Wednesday, Aug 18, 2004
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By Kamesh Srinivasan
ATHENS, AUG. 17. He looked good for the gold, but the wind took it away. Major Rajyavardhan Singh Rathore won the silver for India in the Olympic games after a below par performance in the preliminary phase to assert his undisputed class as one of the best shooters in the world in double trap.
The Indian shooting contingent, after the disappointing shows by Abhinav Bindra, Suma Shirur and Anjali Bhagwat, heaved a huge sigh of relief as Rathore shot a 179 out of 200, one point ahead of Wang Zheng of China, to finish second.
The windy conditions during the second round saw Rathore shoot a 43, but Rathore put up a spirited show with nerves of steel in the final.
Ahmed Almaktoum had already taken a virtually unbeatable lead, while Rathore showed great character to beat the rest.
He needed to shoot both the birds on the last attempt to deny the silver for the other three contenders. He did it in style and punched the air, even as the Indians greeted him with applause.
"I am happy that people will now believe we can win silver medals in the Olympics. Self-belief is the key to success. It will be great if people started focusing more on the Olympic disciplines,'' Rathore said after receiving the medal.
It was a nerve-wracking experience in the final as Rathore just missed one bird till he reached the 34th, while the rest of the pack, whom he was trying to catch up, were missing a lot. Though he missed five more birds, Rathore managed to retain the lead for the silver.
"I wouldn't like to go through it again. I probably died many times before winning the medal,'' said Rathore, who had stayed in Europe for nearly four months to prepare for the Olympics.
"He did very well. I am very proud of him. He showed his true character in the final. I had seen it in the Commonwealth Games and I saw it again today,'' said Russell Mark of Australia, who has been coaching Rathore for the last few months.
Mark had won gold in Atlanta and silver in Sydney and had also won the world championship in double trap. He had qualified for the Olympic games in Athens too, but could not make the Australian squad following the selection trials.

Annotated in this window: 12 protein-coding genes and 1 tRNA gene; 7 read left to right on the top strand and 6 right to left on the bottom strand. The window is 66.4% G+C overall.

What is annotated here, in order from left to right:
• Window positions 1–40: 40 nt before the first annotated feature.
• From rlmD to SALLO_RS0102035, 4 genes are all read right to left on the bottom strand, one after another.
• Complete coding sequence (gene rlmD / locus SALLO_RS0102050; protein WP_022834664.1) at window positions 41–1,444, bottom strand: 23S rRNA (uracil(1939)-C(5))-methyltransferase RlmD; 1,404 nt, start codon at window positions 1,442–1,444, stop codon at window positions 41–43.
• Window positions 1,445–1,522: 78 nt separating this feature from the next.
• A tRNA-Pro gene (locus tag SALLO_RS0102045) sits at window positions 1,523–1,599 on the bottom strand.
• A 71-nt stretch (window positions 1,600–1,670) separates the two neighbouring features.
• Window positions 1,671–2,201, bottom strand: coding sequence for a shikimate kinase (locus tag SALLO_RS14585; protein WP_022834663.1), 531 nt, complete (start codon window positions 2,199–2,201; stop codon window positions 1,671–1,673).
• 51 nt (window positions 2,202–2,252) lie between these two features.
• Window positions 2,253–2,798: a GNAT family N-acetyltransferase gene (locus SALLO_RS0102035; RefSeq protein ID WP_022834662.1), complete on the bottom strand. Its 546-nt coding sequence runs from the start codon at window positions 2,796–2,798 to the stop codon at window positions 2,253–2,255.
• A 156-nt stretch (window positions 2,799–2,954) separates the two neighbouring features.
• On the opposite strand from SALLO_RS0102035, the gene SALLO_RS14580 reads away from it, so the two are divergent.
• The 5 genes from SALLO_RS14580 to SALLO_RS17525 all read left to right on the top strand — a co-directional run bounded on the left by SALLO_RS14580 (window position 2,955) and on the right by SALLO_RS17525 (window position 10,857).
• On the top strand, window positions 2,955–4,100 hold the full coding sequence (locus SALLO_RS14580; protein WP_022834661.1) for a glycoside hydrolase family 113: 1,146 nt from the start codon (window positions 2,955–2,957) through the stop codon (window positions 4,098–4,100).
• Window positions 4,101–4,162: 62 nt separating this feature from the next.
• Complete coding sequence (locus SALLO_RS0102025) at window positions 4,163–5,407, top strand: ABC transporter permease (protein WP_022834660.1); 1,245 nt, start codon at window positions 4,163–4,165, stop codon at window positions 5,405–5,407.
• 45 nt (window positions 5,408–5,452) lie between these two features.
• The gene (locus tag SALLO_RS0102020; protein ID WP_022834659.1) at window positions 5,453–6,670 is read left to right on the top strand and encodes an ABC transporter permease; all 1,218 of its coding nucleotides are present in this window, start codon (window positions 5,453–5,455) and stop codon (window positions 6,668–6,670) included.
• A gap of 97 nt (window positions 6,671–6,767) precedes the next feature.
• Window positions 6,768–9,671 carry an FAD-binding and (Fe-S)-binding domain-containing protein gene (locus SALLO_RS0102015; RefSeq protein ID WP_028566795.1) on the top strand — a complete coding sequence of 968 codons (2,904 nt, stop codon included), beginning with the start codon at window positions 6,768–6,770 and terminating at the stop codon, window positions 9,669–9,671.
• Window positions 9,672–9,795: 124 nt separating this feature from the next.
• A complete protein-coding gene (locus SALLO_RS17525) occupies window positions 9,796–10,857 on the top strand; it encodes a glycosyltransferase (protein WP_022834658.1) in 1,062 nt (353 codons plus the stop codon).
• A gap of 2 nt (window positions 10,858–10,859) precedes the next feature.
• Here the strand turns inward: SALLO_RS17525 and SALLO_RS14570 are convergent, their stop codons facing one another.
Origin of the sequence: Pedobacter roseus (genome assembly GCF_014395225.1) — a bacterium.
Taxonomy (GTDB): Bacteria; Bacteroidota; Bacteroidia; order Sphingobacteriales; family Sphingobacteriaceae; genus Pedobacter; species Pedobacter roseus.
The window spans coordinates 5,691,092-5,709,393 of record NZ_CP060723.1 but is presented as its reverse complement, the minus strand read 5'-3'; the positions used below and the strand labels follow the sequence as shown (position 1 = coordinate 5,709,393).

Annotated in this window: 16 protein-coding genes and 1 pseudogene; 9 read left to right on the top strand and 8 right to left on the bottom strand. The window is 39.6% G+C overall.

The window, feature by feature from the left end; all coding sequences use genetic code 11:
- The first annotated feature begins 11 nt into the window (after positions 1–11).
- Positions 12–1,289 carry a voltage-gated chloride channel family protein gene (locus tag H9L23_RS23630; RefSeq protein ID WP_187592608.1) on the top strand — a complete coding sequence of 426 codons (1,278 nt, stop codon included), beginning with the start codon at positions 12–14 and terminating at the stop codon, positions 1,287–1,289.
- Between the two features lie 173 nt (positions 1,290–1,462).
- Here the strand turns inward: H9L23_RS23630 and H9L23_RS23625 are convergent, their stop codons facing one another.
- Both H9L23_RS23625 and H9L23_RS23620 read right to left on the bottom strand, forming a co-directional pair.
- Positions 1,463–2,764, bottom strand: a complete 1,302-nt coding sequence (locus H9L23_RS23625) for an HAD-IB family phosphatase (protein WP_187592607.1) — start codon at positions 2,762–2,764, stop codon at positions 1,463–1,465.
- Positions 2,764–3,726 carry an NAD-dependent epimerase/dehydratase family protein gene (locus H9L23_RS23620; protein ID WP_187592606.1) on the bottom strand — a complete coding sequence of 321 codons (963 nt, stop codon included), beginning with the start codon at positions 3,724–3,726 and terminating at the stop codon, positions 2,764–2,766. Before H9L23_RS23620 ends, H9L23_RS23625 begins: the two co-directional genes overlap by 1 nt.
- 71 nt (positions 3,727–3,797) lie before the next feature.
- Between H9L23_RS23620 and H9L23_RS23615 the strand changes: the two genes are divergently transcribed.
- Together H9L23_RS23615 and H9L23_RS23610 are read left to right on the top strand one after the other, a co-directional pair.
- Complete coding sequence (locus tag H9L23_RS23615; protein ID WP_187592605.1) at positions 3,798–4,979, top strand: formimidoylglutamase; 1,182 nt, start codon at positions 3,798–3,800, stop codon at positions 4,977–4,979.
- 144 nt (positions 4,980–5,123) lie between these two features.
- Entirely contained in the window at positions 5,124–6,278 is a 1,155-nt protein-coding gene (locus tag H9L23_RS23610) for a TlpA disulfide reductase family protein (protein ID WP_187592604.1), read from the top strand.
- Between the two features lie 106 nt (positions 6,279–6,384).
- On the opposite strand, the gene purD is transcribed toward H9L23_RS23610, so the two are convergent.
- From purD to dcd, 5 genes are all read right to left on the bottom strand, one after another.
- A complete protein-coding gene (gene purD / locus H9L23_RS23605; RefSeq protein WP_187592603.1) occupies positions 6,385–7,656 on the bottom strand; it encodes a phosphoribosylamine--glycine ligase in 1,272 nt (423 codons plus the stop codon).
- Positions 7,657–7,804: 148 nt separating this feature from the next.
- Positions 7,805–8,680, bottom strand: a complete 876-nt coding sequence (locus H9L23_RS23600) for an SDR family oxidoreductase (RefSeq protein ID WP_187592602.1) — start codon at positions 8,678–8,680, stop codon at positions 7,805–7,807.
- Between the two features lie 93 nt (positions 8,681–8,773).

"Before the final, I knew that Rathore wouldn't get the gold as Almaktoum was in great form today. Rathore had beaten him three weeks back. That is the beauty of this sport. I thought that it was important for Rathore to get the best medal in that situation. He would win the gold some day,'' said Mark, who was quick to add in typical Aussie style that Rathore deserved to enjoy every moment and receive all the accolades for his great achievement.
"I knew that he would do it. He is brilliant. He has put shooting right on top with this fantastic effort. I am happy that we have graduated to the individual silver now from the bronze in the last two Games," said six-time Olympic shooter Randhir Singh, Secretary General, Indian Olympic Association (IOA) and Olympic Council of Asia (OCA), who was quite aptly invited to present the medals.
It was a moment to rejoice and it was understandable that both Rathore and the national coach Prof. Sunny Thomas were glued to their mobile phones as the whole of India looked to be in a hurry to congratulate them.
It has been a pleasure following the man who has been in this sport only for the last six years. He has the right attitude and has been learning with every outing. He was not cleared for the Commonwealth Games in Manchester in 2002. He also missed the World Championship final in Lahti a fortnight earlier, by a mere two points, when he hit a rare 50 out of 50 in the first round.
Rathore had defeated the Olympic champion Richard Faulds, the Olympic silver medallist Russell Mark and a horde of world-class shooters with a 49 out of 50 in Bisley in the final of the Commonwealth Games to show that he had it in him.
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